Nokia 9 PureView : 5 Rear cameras for perfect shots

The Nokia 9 Pure View sported the two 5 rear cameras that all have the same sensor, no zoom and no wide angle but at the end how to take pictures? The shots are all incredible and show the power of work done by Nokia. What is the new camera phone?

What are the 5 cameras of the Nokia 9 Pure View for? Here are some incredible shots

What are the 5 cameras of the Nokia 9 Pure View for? Here are some incredible shots

The Nokia 9 Pure View was presented a few weeks ago and is the first smartphone in the world with 5 rear cameras. If the design of the top of the range of Nokia is not the best, certainly the 5 rear sensors, are the real added value of this new device of the Finnish house that then returns in the world with a top device in all, especially in the photographic industry.

The focus of this article will investigate exactly how the 5 sensors of the Nokia 9 Pure View are used.

What are the 5 cameras of the Nokia 9 for?

HMD Global/Nokia in collaboration with Zeiss have created a mega photographic body even 5 rear sensors and in this article we will try to explain what they really need and how they take photos with some shots.

Here’s what the 5 cameras of Nokia 9 will be used for:

  1. Normal lens
  2. Wide-angle lens
  3. Telephoto
  4. Monochromatic lens
  5. RGB lens


The set of these sensors therefore allows to have at the software level different interesting features, primarily the artificial intelligence to interact with the outside world and then to create particular photographs with increasingly elaborate effects and depths.

On the back of the Nokia 9 Pure View there are 5 12-megapixel sensors, with Zeiss f/1.8 lenses and two of which are RGB and the other three are monochromatic Sony, all with a 28mm focal length and all are used to take a unique photo.

The partnership with Adobe, to integrate Lightroom software, may have prompted the Finnish company to create a unique device of its kind. Speaking of focal, the result is comparable to a high-end compact with fixed optics, and Juho Sarvikas, Chief Product Officer of HMD Global, explains how all the Nokia 9 Pure View cameras work.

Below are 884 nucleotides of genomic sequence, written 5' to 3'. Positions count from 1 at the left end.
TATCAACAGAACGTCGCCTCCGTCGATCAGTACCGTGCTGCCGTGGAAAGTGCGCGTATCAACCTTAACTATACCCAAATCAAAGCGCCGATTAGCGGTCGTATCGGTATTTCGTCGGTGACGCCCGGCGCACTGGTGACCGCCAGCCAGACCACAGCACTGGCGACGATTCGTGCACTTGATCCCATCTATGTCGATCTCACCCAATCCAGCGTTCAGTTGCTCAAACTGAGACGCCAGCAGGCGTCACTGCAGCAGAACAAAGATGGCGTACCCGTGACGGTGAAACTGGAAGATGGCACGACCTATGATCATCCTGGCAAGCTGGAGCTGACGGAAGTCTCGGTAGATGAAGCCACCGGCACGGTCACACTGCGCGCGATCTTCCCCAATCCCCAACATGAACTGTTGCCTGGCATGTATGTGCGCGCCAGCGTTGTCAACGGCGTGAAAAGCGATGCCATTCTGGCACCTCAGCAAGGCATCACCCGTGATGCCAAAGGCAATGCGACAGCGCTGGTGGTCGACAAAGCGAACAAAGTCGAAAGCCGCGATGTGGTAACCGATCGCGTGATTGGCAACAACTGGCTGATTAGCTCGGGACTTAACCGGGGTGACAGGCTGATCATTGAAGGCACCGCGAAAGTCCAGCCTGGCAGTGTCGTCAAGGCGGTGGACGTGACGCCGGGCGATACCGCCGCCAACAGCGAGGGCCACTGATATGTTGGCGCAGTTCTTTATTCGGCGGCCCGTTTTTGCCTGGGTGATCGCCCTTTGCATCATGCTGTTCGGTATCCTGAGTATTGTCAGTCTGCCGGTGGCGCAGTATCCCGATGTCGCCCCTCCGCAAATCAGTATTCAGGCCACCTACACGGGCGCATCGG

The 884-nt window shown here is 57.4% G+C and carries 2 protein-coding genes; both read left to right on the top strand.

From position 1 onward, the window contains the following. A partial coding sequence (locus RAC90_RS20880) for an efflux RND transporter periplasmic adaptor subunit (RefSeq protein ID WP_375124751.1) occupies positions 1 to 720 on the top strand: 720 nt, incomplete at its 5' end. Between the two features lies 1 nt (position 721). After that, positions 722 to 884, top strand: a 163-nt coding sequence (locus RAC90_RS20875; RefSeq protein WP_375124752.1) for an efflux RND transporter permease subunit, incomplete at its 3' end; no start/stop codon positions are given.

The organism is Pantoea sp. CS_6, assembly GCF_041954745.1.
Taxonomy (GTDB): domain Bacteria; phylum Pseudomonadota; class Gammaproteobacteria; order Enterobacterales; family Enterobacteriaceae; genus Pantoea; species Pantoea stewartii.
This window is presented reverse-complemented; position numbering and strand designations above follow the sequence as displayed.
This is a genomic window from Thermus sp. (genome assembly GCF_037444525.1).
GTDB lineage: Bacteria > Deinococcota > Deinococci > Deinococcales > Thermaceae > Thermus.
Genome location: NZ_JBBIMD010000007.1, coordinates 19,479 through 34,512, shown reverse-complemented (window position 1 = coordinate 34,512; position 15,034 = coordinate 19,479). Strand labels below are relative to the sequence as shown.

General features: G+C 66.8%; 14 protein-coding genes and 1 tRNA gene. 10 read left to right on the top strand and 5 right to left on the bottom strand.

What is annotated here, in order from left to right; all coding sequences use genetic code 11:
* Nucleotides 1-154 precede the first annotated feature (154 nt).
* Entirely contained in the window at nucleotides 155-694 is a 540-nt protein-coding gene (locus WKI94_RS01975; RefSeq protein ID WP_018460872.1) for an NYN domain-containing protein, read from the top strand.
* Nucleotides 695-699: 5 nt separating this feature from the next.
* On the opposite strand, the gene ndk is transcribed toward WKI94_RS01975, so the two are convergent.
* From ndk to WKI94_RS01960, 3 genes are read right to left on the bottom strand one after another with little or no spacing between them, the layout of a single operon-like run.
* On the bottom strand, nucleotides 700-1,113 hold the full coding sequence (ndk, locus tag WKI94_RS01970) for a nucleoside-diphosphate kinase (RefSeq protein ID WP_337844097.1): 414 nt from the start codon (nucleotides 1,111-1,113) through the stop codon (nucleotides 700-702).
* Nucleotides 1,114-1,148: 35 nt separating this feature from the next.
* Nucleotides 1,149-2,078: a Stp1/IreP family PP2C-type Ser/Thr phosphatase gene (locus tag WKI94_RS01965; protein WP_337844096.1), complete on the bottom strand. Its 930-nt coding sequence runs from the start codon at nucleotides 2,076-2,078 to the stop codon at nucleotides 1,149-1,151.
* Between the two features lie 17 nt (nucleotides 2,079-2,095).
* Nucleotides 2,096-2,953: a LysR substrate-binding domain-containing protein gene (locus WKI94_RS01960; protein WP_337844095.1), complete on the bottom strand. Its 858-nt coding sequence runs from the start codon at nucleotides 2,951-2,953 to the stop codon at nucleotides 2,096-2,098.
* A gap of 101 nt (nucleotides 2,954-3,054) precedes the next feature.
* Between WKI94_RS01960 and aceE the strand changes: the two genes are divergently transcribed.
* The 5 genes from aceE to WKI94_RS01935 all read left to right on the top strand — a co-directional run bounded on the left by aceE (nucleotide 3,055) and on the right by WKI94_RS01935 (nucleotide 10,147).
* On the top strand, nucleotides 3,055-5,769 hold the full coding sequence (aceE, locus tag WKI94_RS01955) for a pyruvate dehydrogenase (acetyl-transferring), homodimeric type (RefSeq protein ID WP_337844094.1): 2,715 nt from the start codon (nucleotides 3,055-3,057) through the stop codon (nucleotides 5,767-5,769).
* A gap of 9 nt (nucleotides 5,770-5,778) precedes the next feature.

Each photosensor is controlled by the software to take pictures each with different shutter speed, so you combine all the photos of 60 megapixels, and merge into a single 18 megapixel (5000 x 3741 resolution).

The images are acquired in RAW format, which is then converted into DNG format created by the image processor, with a dynamic range of 12 stops for each sensor, thus obtaining a clean, 12 megapixel shot without noise.

Then there is the ToF sensor that is used to create a depth map that is expanded using the other sensors increasing accuracy even at a useful distance of 40 meters, creating many slightly blurred photos, which are then merged creating the image perfect.

The stabilization is not optical, this because thanks to monochromatic sensors, which are able to capture more light, and therefore you do not need to have a stabilized lens, and with the space saved by the stabilizer, the rooms are flush with the back without any protrusion. Soon we will find in the Lightroom the profiles of the lenses of the Nokia 9, so as to correct the photos as happens with normal SLRs.

Also analyzing the video, the resolution reaches 4K at 30fps with only one central camera, but the explanation of Nokia was to provide a product created for photography, but that still defends itself very well.

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